Consumers want food that’s not only fast, but that comes from names they can trust when they’re rushing through shopping malls or fighting through traffic. The proof is in the numbers.
South Africa’s fast food industry is subject to many of the same economic challenges as the economy at large — market saturation, health and safety scandals, rising commodity prices, and energy shortages. Yet the biggest fast food chains in the country show no signs of a slowdown.
Here are 8 of the biggest fast food chains in South Africa.
Chicken Licken is a South African fried chicken chain and one of the only family owned fast food business competing with the corporate-owned ones. Chicken Licken is the largest fried chicken fast food chain in the world that didn’t originate in the U.S. The managing director of Chicken Licken has plans to open an unofficial McDonald’s, over which he is in disputes with the massive U.S. company, according to Law.harvard.edu.
Chesa Nyama—a fast food outlet that brings traditional braai (barbecue) to the franchise world–is another local South Africa-born fast food chain. Mega food corporation Gold Brands owns Chesa Nyama, along with Opa!Pitaland, Chicken Wild Wings, and other franchises. Chesa Nyama, however, is the company’s fastest-growing brand, according to Goldbrands.co.za. The company has plans to grow Chesa Nyama to 500 outlets by 2017.
Nandos is a South Africa-born chain with over 1,000 locations in over 30 countries, including in the Middle East and Canada. The flame-grilled chicken franchise is owned by Nando’s Holdings, a group that also manufacturers grocery items like sauces, spices and marinades. The brand’s famous marinades are available for purchase online, too. The chains vary by location, with some offering just drive-thru services, and others offering the full-service restaurant experience, according to Nandos.co.za.
Fast food group Taste Holdings owns Domino’s locations in South Africa, Scooter Pizza, Zebo’s Chicken Chain and The Fish & Chip Co. The latter its most prolific franchise company. The Sunday Times voted the company Best Fish Brand in the fast food sector in 2012 and 2013. The franchise recently entered into an agreement with Nedbank and Brimstone Investments, according to Fishandchipc.co.za.
Debonairs pizza chain is owned by Famous Foods, the country’s largest fast food and quick service franchise group. As part of a recent expansion plan, Famous Foods has been placing Debonairs pizza outlets inside major supermarket chain Shoprite locations. Similar to how U.S. shoppers might find Pizza Hut outlets inside Target or Kmart, shoppers throughout Africa can find Debonair inside of their most famous one-stop super shop. Debonair’s first Angola outlet opened in 2015 inside a Shoprite in Benguela, according to Howwemadeitinafrica.com.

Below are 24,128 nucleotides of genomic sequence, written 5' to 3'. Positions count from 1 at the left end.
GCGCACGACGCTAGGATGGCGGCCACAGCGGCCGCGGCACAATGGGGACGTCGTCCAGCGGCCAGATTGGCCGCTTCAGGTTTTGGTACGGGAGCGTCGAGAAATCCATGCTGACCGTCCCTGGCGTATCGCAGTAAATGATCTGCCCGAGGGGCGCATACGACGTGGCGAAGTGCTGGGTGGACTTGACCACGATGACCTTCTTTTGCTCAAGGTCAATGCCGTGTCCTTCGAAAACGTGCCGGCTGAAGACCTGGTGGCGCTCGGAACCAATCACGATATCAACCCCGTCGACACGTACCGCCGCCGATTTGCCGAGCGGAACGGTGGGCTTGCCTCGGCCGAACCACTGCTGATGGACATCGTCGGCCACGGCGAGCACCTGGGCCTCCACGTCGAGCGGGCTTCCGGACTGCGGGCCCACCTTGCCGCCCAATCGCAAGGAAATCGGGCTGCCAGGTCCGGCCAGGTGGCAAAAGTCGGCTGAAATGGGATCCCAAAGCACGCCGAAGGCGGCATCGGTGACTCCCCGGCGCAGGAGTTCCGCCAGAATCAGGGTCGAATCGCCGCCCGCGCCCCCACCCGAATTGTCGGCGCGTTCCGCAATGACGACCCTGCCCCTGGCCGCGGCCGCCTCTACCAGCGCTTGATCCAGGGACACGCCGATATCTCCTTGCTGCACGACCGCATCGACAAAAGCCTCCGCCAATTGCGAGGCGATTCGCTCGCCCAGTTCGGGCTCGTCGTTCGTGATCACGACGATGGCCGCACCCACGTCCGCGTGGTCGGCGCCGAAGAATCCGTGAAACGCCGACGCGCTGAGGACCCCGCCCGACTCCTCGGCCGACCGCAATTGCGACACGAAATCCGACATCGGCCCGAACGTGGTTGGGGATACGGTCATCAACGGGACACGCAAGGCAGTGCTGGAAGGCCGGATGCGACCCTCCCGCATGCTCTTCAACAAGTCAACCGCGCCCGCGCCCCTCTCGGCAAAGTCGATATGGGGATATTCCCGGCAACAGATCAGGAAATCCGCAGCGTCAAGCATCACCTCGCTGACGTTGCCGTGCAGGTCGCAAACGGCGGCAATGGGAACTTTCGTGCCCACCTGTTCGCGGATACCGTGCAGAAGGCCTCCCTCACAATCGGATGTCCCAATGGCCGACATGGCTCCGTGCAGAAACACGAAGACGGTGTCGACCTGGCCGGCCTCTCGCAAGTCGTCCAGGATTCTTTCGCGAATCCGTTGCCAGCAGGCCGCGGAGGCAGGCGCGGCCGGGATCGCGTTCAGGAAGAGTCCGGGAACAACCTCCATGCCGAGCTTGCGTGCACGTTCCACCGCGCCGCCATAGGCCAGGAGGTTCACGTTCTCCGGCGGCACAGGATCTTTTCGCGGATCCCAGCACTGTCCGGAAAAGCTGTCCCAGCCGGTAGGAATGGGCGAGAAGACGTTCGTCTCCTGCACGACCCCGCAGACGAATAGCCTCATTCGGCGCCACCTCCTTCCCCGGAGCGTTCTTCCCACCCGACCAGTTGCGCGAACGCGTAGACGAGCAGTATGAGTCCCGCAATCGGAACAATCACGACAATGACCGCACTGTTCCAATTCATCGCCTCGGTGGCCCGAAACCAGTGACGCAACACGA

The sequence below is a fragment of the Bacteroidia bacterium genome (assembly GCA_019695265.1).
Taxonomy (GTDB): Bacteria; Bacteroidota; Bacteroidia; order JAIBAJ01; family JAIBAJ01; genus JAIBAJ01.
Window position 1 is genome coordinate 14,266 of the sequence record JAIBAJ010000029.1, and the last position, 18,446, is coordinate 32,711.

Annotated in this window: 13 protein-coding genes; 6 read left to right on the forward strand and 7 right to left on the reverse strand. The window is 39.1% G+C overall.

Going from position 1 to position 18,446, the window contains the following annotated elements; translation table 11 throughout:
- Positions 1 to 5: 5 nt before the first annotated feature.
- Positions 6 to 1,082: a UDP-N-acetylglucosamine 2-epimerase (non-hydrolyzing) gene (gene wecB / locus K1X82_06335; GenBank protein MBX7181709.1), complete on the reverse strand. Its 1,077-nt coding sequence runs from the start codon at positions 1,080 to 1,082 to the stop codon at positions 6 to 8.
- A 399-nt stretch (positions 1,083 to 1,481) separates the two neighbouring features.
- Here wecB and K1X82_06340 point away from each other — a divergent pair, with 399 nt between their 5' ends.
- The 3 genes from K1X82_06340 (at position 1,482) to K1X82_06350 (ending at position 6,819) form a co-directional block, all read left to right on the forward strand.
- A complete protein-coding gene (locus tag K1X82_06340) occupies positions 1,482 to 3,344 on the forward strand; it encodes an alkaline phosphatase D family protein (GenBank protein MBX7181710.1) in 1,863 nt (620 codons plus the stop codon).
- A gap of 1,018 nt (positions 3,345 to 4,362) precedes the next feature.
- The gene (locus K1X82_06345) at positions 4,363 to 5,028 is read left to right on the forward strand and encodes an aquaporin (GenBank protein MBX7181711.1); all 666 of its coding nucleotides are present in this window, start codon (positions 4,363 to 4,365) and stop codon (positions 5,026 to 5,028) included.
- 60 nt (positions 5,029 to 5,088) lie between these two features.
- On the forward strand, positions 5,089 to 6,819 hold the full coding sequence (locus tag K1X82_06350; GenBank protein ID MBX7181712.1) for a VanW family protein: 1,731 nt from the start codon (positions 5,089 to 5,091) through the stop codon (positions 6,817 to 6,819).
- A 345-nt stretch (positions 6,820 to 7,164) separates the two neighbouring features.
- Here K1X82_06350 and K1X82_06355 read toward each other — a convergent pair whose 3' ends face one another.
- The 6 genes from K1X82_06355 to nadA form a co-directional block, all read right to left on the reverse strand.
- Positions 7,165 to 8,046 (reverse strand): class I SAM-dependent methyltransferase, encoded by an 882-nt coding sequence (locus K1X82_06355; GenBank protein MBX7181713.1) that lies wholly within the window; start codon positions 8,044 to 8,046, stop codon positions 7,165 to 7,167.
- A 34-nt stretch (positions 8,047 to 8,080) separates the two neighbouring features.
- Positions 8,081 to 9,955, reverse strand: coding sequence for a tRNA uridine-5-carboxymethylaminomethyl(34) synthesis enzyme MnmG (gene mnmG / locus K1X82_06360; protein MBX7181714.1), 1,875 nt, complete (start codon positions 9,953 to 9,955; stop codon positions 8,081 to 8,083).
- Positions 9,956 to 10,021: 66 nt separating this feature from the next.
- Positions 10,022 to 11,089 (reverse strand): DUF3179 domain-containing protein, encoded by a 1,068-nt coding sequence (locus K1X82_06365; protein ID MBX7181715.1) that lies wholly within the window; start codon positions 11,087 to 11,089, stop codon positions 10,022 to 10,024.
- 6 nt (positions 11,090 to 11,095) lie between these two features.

Wimpy is owned by South Africa’s Famous Brands, and although it has its origins in the U.S., the founder did not trademark the brand. The original Wimpy died with its creator, but the name stuck. Later J. Lyons and Co in the U.K. bought Wimpy and handled it until it became a subsidiary of South African group Famous Brands in 2007. It has been a popular franchise in South Africa since 1967, where it’s found in major shopping mall food courts. There are also branches in the U.K., Ireland, India and France, but it is regarded as a South African brand, according to Wimpys.uk.com.
Steers is a local burger takeout restaurant owned by Famous Brands. Steers has an 8 percent market share of the fast food industry and an impressive 18 percent share of all burger brands. In addition to its 522 South African locations the company has 43 internationally, says Smesouthafrica.co.za. The first Steers was opened by a Greek-South African entrepreneur in 1960 and today has grown to employ over 7,000 people throughout its locations.
The largest fast food chain in South Africa is not a South African-born company but rather the U.S.-based Kentucky Fried Chicken. KFC sells 10 percent of South Africa’s commercially grown chicken. Analysts predict poultry consumption will grow by 270 percent in sub-Saharan Africa by 2030, so that volume is likely to grow. The franchise grows in sub-Saharan Africa in spite of limitations that the parent company places on franchise owners. Most owners are forced to buy chicken from foreign sources since local ones are not “professional enough for KFC,” according to MotherJones.com.